They have also discussed marketing, via regimes, access to areas
through neighbouring countries, prohibitive fees and licences.
year, at a meting held in Livingstone in Zambia, Zimbabwe was appointed the
secretariat of the transfrontier park (TFP). Namibia's cabinet last year
also approved a contribution of US$ 50 000 from it's contingency provision
in the event that external funding is not sufficient for the
South Africa has created three transfrontier parks with
Botswana, Namibia, Zimbabwe and Mozambique.
The Peace Parks
Foundation has identified 22 TFP that are not only seen as conservation
drives but also to serve economic development and regional integration
purposes. According to studies done by the TFP, the 22 international parks
could cover more than 100 million hectares and once completed, they could
attract eight million tourists and create a million jobs.
January 18, 2005 Posted to the web January 18,
Hopewell Radebe With Sapa Johannesburg
National Congress (ANC) stepped up the pressure on the Zimbabwean government
yesterday, warning that its treatment of the opposition Movement for
Democratic Change (MDC) was not conducive to a free and fair election in
The comments by ANC secretary-general Kgalema Motlanthe were among
the strongest to date by a senior official from the ANC, which has been
reluctant to publicly criticise the government of President Robert
After the annual "lekgotla" of the ANC's national executive
committee, Motlanthe unusually delved into specific criticism of the
political climate in Zimbabwe ahead of the parliamentary elections,
including its concern that the MDC was still required to obtain permission
from police to hold public meetings.
"We have been concerned about
several things. The MDC is a party that participates in parliament and it
controls several municipalities. This position impairs its ability to
interact with its constituencies. It is an anomaly."
The ANC was
continuously engaging the ruling Zanu (PF) on the issue. "Over the years we
have been saying to them that you cannot have a properly registered party
restricted in this way. Indeed, the playing field should be levelled and the
police should act in an impartial manner."
The MDC should also be given
access to state-owned media institutions, Motlanthe said. He was pleased by
the commitment both parties had made to electoral guidelines laid out by the
Southern African Development Community (SADC), and the ANC was "nudging Zanu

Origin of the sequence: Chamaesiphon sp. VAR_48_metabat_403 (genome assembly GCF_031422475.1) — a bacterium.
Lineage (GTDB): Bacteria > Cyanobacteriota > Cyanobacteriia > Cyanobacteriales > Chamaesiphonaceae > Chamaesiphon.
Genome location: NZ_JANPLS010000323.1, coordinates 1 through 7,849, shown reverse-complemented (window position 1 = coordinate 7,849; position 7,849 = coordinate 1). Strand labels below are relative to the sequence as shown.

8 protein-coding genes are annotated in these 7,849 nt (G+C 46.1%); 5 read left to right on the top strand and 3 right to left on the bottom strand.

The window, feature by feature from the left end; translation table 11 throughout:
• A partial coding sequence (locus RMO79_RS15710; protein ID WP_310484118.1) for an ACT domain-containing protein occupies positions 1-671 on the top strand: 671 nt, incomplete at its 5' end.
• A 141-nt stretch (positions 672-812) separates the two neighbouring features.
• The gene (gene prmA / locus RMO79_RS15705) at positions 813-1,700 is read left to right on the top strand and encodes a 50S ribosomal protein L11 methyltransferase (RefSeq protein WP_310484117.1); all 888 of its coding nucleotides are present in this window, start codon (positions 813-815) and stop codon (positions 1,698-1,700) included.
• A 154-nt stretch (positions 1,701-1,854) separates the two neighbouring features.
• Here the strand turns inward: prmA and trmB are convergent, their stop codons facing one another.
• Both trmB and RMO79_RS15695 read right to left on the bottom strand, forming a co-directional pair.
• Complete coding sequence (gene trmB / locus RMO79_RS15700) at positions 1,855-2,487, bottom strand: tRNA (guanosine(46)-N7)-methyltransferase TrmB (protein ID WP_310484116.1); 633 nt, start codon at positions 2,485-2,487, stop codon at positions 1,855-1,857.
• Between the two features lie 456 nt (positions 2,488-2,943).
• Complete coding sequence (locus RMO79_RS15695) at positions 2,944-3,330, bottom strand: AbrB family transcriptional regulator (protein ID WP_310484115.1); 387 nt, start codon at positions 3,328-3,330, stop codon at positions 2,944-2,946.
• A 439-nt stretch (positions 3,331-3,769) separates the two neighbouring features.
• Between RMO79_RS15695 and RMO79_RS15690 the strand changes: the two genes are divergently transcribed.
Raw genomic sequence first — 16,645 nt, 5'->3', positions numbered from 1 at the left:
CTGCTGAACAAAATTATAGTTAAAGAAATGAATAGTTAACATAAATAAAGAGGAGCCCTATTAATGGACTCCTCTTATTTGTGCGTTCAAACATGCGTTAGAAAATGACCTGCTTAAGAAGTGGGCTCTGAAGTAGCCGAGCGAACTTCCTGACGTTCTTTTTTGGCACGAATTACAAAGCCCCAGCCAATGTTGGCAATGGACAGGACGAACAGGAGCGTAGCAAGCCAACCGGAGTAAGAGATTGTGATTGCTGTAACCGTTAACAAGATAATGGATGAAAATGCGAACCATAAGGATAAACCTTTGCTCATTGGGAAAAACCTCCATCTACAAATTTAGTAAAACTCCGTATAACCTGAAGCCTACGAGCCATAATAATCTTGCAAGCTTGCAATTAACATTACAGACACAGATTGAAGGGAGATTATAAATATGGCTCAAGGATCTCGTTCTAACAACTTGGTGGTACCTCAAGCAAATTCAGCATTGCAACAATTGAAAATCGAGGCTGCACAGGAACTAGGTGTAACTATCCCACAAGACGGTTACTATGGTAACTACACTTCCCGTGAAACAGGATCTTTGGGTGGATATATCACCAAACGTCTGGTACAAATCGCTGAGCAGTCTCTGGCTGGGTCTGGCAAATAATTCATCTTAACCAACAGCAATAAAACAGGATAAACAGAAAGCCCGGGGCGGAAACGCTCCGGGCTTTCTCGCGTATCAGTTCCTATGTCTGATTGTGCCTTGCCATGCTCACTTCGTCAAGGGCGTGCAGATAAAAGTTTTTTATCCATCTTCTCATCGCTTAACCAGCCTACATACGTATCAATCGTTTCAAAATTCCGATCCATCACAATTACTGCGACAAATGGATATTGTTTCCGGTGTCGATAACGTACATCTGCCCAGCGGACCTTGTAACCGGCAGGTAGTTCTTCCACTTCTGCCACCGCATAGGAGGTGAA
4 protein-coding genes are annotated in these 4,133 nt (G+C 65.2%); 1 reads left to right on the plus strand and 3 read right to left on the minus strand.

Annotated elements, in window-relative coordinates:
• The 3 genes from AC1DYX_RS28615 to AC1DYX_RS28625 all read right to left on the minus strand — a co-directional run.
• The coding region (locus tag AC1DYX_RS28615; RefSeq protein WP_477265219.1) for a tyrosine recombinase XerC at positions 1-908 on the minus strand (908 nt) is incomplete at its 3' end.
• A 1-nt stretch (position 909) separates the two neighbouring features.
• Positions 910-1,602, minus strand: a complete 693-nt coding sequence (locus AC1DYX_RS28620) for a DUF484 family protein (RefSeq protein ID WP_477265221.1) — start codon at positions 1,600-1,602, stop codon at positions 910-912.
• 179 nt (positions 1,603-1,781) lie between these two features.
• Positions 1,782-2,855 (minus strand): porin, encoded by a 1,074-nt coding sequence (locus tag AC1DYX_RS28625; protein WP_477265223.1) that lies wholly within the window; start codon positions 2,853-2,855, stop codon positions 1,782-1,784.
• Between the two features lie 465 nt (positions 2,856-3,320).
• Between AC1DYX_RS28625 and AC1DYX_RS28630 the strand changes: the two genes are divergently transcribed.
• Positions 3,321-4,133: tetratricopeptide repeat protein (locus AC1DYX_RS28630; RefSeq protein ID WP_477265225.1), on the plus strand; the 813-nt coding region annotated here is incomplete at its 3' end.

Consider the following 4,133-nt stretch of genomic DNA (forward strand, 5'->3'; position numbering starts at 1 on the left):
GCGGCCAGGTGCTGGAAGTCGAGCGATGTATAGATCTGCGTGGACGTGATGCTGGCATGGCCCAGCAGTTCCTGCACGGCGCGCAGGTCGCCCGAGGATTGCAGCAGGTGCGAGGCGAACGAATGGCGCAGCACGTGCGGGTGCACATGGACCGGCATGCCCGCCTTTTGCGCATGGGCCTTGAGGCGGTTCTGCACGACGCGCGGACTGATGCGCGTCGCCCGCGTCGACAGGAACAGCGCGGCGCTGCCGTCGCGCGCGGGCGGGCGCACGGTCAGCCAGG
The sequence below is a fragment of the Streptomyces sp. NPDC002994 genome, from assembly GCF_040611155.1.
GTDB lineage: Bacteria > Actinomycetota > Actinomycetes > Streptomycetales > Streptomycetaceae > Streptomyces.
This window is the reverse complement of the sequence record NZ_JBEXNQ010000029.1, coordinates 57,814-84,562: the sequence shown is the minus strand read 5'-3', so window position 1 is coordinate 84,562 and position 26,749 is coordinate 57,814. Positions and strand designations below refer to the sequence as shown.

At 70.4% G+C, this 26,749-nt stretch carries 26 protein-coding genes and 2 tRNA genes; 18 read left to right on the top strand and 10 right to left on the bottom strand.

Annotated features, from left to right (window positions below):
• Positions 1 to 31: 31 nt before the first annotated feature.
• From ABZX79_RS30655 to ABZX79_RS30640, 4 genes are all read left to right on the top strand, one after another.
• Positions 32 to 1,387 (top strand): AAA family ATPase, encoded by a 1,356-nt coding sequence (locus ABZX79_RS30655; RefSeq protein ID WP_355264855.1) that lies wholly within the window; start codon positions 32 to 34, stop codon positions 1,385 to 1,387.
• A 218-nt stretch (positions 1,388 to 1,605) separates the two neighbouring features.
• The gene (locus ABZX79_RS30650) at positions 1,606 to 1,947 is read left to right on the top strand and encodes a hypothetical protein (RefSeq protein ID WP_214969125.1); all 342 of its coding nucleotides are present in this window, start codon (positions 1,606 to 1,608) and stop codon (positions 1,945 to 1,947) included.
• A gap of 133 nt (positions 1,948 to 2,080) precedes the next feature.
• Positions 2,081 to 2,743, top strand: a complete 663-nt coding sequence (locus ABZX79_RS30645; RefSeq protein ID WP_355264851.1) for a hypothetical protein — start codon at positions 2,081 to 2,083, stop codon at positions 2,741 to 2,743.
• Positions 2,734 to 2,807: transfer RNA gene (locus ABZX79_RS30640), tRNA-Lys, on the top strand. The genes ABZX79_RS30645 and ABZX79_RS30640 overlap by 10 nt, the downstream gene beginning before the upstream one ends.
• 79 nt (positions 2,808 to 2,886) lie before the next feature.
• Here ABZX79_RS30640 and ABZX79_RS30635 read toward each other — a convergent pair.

(PF) that the outcome of the election must be beyond questioning by
This is first time the ANC has publicly declared that it has
been putting pressure on Zanu (PF) to strictly adhere to the SADC election
Political analyst Shadrack Gutto said this indicated some
confidence on the ANC's part that it would do so, but Zanu (PF)'s
undertaking would carry much more weight if it had been made to the
appropriate structures of SADC and the African Union, which were in a
position to give legitimacy to the election.
secretary-general, Welshman Ncube, said he was suspicious of the Zanu (PF)
undertaking as it had in the past made promises to appease its political
friends while continuing to intimidate opposition members.
The MDC would
particularly like to see changes in the behaviour of the Zimbabwean police,
which had refused him (Ncube) the right to address two public meeting at the
While Zimbabwe has not yet appointed an independent electoral
commission, it had nonetheless proceeded to publish the voters' roll and
called on citizens to inspect their names. This was a violation of the
functions of the commission, whose duty it would be to certify the voters
Gutto said if Mugabe implemented the SADC protocol in the March
poll, government's policy of "quiet diplomacy" would have finally prevailed.
President Thabo Mbeki has risked criticism by continuing to talk to the
Zimbabwean government amid international condemnation .
publicity secretary in Johannesburg, Gadzira Chirumhanzu, defended the
requirement that the MDC receive written permission for public meetings. He
said instead of criticising the police , the MDC should plan its meetings in
advance and submit their schedules.